Two Dutch Girls on a Road Trip to Wiltshire

Road Trip 2017 (2) - Richmond to Chawton to Salisbury.

Good afternoon! Would you like to join me for the second part of my road trip in the South-West of England? A long time wish of my daughter...

Friday, 4 April 2014

3333 readers - let's celebrate!!!

See that number? Fun, eh?
It has brightened up an otherwise gloomy day (weather-wise). 
I officiated as wedding registrar this afternoon, al fresco, with a shivering bride and her brave company. As half of them were over from Northern-Ireland, they were used to chilly weather (their own admission). But I kept on my coat under my robes :-)

And afterwards I had some sad news - the choir I had joined and was enjoying so much, has been discontinued due to a lack of males. Fiddlesticks!!! positive mindset needs to be dusted off once again. Here's to this news:

Was it in The Sound of Music that someone said that when a door is closed in your face somewhere else a window is opened?
Well... bring it on!!!

I'll leave you with a virtual light in the darkness.

See you :-)

Thursday, 3 April 2014

Still thinking about the same issues - do you feel at home in this day and age?

Hi, bon soir, France :-)
I feel justified in greeting my French readers, as they have been absent so far, and suddenly they have arrived...great, welcome!

This will be yet another follow up on the post about a positive mindset and the theory that many people can't keep up with the pace of our modern life and thus feel (mildly or severely) stressed out and even depressed. And stick to a 'hey, let's see the glass as half full, for that's better for our health' attitude (like me, and a couple of you who told me)

I'm writing this seated at my garden bench, watching a crescent moon and listening to the numerous birds singing their little hearts out around me. We are experiencing a 'false' summer, when it is only April...amazing weather! And I try to enjoy it to the maximum, for in our Wetlands you never know how 'much' summer you will get from year to year.

Mind you, there is a storm front moving in, with thunder clouds, so you may see me fleeing inside soon.

Depression linked to the pace of life.
That's the ongoing theme of this post. I was distracted, sorry.

One of my favourite writers, Redmond O'Hanlon, states he was born in the wrong century. His reaction to this fact of life is to live his life largely as if he was born a hundred years ago. Being a bestseller writer, he has the means to do so (at least, that is my assumption).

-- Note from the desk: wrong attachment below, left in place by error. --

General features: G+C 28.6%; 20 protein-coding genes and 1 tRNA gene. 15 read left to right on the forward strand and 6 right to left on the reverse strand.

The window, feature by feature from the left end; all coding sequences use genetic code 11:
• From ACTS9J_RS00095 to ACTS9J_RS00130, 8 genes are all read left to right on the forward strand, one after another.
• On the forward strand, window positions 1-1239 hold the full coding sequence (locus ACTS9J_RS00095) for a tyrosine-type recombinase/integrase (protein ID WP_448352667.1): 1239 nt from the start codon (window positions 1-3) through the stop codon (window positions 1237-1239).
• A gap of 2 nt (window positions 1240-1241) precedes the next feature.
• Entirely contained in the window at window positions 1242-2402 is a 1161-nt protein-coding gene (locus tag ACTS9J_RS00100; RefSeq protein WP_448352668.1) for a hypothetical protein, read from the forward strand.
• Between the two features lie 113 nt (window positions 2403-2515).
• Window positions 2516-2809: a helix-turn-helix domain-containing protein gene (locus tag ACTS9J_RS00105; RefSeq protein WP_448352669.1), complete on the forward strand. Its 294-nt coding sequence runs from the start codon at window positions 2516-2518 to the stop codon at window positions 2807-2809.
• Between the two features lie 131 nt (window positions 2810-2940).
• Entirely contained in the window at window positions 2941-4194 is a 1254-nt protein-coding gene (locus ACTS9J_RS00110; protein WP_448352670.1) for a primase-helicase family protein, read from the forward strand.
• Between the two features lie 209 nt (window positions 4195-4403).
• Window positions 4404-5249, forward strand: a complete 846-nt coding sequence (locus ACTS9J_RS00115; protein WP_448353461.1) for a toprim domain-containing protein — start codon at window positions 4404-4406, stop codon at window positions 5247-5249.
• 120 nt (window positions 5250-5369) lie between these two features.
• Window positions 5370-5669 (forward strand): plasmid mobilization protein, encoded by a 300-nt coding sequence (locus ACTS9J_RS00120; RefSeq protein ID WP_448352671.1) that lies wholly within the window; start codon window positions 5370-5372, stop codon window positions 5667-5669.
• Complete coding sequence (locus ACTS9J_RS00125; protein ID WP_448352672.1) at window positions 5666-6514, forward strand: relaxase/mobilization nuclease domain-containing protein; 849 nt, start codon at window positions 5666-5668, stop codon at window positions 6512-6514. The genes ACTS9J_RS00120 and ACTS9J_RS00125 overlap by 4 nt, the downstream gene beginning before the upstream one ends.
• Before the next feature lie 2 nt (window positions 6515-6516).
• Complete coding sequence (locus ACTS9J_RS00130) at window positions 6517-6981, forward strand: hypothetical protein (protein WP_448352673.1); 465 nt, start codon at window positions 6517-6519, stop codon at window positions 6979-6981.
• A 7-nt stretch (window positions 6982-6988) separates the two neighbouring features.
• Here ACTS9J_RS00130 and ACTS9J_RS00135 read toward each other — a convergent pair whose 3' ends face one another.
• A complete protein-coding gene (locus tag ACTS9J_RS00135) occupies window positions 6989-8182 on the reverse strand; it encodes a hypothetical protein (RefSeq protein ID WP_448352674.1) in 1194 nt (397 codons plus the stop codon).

But my son, 21 in two weeks time, says he feels like this often, as well. He usually shouts it in frustration when some piece of technology refuses to do what he wants it to do.
And I certainly know I feel like this! I can bring tears to my own eyes (sentimental biddy that I am) by remembering the many letters I used to get every month. I am a great letter writer (hah!), and my average was 5 letters a week during the seventies, eighties, nineties. Until email arrived, and the letters I got petered out. But were they replaced by emails? Nope. Hence the sentimental nostalgic tears.
And now we have Whatsapp. I have installed it to keep in touch with my daughter. Sigh. But it's pretty handy sometimes, and I'm nifty with it. ("Where R U??? You said you would take the 10 pm bus?????")

So, I hanker after letters on real paper with real ink. And curse my laptop sometimes when I'm supposed to internet-bank. Hate it! And walk flights of stairs at work to actually try to talk to people instead of sending them email after email, although (yep) I do that too.

But I suffer from stress related nasty little thingies. Like migraines (thankfully not often) and backaches (often), and skin rashes (damn). And I wonder if all this stress is:
1. work-related (probably)
2. age-related (I'm definitely post-menopausal)
3. day-and-age-related (I can't keep up with technology for a fact, and can't be bothered with lots of things younger people find very important )
4. relationship-related (hubby is post-menopausal too, whether he wants to or not)
5. food-related (I'm convinced that the food we buy in the supermarket is pure poison. Well, almost pure poison)

I would rather travel by horsepower than fly. Yes, I know, not very practical if you want to reach the US. But still.
I prefer 80 km/h to 150 km/h.
My favourite pastime is having a good meal with friends, preferably al fresco.
I never watch TV in bed (I don't have TV in bed). I read. Or listen to music.
I walk to the shops, or cycle if it takes more than 20 minutes to get there.
I would love to dress myself in flowing robes and skirts, very witch-like (but don't, as my pupils would freak out and so would my boss, and come to think of it my husband and kids too)

So...all this adapting I do to 2014, is that what causes my stress???
Your thoughts?

Wednesday, 2 April 2014

Is the pace of life too much for many of us?

Hi there,

In a follow up on last night's post (about a positive mindset), and a discussion by readers of my post about this topic on FB, I would like to pose the following question.

Is the fact that the pace of life has speeded up so enormously for the last couple of hundred years, and especially during the last century, the reason for the great increase in people being depressed and experiencing a burn out in Western Europe?

Or: is it simply that it is more accepted that people admit to being depressed and/or burnt out ?(thank you, Sabine)

Let me know your thoughts on the subject, please?

Tuesday, 1 April 2014

The Positive Mindset - Does it work?

Good evening, all of you all over the world.
This evening I would like to talk to you about being positive. With a capital P.
It has been the mindset to have, lately. Ever since, during the seventies, someone started publishing about half full glasses and taking life with a cheery disposition, positivism has spread like an ink spot.